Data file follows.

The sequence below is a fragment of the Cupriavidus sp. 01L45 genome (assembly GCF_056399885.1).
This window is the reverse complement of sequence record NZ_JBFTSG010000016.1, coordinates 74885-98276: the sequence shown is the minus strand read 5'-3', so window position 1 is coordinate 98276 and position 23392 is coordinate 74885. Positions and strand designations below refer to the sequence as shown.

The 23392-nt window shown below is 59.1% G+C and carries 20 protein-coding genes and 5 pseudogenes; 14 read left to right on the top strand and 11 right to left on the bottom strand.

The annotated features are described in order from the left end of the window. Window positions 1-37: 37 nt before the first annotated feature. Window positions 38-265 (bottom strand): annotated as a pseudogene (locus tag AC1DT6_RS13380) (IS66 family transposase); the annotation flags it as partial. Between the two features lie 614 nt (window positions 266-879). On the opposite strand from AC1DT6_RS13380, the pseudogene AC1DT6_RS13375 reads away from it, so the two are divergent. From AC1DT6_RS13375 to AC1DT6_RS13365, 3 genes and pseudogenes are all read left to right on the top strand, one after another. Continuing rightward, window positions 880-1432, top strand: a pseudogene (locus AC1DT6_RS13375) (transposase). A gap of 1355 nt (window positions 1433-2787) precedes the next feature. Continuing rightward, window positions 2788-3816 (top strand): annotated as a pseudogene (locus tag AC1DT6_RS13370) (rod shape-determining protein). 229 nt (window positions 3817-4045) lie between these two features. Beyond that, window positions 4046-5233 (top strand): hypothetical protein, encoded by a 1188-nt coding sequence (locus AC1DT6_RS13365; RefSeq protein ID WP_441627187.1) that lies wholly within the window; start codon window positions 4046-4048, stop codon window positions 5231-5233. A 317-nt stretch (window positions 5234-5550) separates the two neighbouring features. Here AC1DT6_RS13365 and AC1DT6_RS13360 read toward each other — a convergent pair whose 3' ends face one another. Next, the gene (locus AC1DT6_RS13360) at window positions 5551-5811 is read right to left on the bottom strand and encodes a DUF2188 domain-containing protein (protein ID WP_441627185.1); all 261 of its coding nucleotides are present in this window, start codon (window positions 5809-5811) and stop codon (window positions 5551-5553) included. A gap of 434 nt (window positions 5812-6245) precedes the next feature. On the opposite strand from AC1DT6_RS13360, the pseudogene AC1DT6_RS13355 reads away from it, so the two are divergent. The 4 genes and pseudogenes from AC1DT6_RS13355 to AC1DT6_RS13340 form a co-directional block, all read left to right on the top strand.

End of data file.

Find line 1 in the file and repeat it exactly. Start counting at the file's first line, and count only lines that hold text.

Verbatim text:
The sequence below is a fragment of the Cupriavidus sp. 01L45 genome (assembly GCF_056399885.1).